Data Privacy Regulations

Terms of Use

This summary of regulations is provided for information purposes only.
No action based on this summary alone should be undertaken.
Each individual or entity must obtain appropriate guidance for its specific circumstances.


Did You Know?

  • Limited methods of notification delivery
  • Data owners are  responsibile for reporting and notifications
  • Notifications may be required to the state attorney general
  • Notifications may be required to the consumer reporting agencies
  • Laws also cover data protection, data disposal, and record retention
  • Other state laws, federal laws, industry regulations, and/or out-of-country laws may also apply

Who Me?


Missouri breach and notification laws may apply if you are a:

  • Person or business that owns or licenses data about a Missouri resident that includes PII
  • Person or business that maintains or possesses data about a Missouri resident that includes PII but does not own or license the data

There are exemptions.

What is PII?


PII relevant to a breach in Missouri includes an individual’s name with one or more of the following:

  • Social security number, driver's license or other unique indentifcation number;
  • Financial account or credit/debit card numbers; or unique electronic identifier or routing code; with security or access codes, passwords, etc.
  • Medical Information
  • Health insurance information



A few relevant statutes from Missouri code include, but are not limited to:

Title XXVI Trade and Commerce / Chapter 407 Merchandising Practices / § 407.1500.1.


A few related statutes include, but are not limited to:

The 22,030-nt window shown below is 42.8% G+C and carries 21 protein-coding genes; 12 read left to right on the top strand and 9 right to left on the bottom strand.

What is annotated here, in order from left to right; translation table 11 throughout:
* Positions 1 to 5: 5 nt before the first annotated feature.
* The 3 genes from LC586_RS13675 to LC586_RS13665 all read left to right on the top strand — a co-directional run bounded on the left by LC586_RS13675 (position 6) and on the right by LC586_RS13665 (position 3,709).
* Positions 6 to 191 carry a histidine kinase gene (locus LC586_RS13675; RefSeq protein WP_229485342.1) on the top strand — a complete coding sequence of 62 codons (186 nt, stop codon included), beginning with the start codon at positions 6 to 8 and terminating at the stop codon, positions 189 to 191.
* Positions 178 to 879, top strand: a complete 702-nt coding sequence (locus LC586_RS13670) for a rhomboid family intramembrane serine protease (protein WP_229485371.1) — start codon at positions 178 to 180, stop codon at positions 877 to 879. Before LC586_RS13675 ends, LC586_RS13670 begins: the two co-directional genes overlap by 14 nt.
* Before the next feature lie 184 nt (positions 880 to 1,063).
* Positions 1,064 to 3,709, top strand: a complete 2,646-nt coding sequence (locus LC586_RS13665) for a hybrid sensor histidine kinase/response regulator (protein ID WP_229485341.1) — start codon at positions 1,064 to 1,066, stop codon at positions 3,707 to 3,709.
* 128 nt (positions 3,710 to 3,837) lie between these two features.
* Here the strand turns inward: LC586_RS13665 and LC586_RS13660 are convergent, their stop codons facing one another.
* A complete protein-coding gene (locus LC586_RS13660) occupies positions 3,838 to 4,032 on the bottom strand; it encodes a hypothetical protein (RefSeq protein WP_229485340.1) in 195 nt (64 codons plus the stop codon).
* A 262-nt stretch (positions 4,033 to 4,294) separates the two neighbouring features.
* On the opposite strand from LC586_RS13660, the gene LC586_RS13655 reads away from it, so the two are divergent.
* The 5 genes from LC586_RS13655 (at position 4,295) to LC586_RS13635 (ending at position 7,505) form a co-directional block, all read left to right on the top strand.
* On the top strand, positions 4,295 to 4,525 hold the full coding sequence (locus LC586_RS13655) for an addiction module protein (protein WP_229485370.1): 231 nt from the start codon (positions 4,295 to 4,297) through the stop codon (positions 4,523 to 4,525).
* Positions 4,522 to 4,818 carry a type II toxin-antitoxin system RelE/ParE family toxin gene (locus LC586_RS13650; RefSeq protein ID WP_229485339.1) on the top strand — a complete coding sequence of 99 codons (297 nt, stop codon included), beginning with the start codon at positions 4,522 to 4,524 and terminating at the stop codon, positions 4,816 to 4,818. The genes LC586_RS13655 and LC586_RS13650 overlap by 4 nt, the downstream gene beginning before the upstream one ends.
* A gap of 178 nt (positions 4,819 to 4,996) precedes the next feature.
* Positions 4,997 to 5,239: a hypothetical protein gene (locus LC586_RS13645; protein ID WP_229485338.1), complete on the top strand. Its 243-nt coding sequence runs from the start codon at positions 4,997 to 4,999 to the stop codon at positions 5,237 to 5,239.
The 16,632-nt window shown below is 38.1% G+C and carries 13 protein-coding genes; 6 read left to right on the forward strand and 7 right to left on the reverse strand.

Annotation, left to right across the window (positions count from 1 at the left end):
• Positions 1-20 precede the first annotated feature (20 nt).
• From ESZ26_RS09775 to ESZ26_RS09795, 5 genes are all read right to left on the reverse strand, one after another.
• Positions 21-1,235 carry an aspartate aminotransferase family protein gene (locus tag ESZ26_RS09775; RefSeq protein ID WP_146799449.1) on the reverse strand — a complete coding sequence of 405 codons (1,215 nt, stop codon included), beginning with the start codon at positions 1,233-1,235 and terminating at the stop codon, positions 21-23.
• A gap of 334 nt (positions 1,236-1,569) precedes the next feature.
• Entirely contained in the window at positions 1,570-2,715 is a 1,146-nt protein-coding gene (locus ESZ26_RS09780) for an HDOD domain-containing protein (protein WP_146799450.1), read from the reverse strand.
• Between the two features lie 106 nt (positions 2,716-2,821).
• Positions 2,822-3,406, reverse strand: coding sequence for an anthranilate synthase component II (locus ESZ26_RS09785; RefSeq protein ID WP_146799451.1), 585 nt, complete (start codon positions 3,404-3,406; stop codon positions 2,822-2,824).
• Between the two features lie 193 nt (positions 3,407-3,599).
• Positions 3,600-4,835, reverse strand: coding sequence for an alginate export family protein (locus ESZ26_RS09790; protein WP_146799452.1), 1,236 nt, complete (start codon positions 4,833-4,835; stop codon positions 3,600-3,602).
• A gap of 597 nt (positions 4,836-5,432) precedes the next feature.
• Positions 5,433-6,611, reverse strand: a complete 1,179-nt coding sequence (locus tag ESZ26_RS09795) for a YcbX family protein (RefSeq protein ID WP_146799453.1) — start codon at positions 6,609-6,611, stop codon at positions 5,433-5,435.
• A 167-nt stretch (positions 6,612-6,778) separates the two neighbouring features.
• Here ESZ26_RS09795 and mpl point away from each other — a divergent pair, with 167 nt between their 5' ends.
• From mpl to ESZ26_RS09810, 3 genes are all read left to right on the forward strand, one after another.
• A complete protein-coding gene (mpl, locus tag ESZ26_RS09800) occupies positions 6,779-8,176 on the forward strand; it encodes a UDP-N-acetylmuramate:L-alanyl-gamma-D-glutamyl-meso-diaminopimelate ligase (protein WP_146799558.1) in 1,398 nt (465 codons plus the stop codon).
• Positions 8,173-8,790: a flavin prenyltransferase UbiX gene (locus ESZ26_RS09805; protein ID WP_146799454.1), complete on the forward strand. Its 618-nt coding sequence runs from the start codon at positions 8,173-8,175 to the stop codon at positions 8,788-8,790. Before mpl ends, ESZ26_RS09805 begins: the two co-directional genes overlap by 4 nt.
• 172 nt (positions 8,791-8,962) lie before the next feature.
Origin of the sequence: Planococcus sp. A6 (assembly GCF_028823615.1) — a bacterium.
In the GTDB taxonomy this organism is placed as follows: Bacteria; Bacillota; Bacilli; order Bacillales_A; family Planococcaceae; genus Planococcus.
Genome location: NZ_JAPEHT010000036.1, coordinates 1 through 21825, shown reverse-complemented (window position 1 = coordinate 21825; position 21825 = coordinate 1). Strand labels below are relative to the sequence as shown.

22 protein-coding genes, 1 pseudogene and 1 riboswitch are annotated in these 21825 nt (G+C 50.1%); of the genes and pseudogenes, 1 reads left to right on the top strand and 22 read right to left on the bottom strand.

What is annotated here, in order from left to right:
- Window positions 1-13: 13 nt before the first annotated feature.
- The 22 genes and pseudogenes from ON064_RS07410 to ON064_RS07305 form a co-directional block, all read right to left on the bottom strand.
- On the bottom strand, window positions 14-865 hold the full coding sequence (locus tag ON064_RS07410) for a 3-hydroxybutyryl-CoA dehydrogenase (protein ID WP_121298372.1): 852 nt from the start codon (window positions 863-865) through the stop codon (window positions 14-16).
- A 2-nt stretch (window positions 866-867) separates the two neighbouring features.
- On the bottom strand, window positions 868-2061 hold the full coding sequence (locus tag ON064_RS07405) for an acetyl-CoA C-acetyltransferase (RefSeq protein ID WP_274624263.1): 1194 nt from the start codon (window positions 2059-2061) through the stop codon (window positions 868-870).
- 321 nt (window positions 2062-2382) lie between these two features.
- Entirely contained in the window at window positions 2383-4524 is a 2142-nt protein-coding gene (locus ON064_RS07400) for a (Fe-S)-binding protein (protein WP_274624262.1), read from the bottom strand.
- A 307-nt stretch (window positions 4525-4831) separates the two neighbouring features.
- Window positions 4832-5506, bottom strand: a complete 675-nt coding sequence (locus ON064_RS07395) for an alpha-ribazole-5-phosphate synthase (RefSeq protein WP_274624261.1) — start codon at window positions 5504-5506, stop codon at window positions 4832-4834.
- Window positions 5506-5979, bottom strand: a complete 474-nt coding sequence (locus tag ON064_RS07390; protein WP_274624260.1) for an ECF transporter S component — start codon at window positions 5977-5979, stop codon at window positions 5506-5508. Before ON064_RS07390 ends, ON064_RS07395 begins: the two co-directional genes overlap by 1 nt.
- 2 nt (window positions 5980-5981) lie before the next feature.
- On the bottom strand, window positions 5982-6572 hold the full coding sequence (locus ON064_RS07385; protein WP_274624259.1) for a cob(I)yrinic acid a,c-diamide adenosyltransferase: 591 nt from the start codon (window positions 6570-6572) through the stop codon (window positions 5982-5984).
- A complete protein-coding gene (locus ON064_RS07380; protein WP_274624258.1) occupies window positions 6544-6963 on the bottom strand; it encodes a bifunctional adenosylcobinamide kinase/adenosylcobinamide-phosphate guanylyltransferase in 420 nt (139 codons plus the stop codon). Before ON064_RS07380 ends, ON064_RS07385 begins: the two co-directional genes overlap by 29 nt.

Title XXVI Trade and Commerce / Chapter 407 Merchandising Practices / "Credit User Protection Law":   § 407.430 – 407.436.1



If the code if violated, the attorney general has exclusive authority to bring an action to obtain actual damages for a willful and knowing violation of this section and may seek a civil penalty not to exceed $150,000 per breach of the security of the system or series of breaches of a similar nature that are discovered in a single investigation.



When considering reporting requirements, it would include, but not limited to:

  • The combination of personal information breached
  • If the data was computerized
  • If the data was encrypted, redacted, or otherwise altered
  • If the data included any kind of key, code or cipher
  • If it was acquired by a person that may compromise the security, confidentiality, or integrity of the personal information
  • If, after an appropriate investigation by the person or the person’s consultation with relevant federal, state, or local agencies responsible for law enforcement, it can be determined the risk of identity theft or other fraud to any consumer is not reasonably likely to occur. (Such a determination must be documented in writing and maintained for five years.)


In Missouri, the notifications must be made without unreasonable delay, unless law enforcement advises the person it will interfere with an investigation. The request must be in writing.


Requires detailed information and potential provision of services

Notification may be required to the state attorney general and consumer reporting agencies.

Disclosure may be made by written notice, electronically, or via telephone with stipulations. A substitute notice, with specific requirements, may be sent if the person demonstrates that the cost of providing the notice would exceed $100,000 or the persons to be notified exceeds 150,000 or they do not have sufficient contact information.

Contact the Privacy Experts at CSR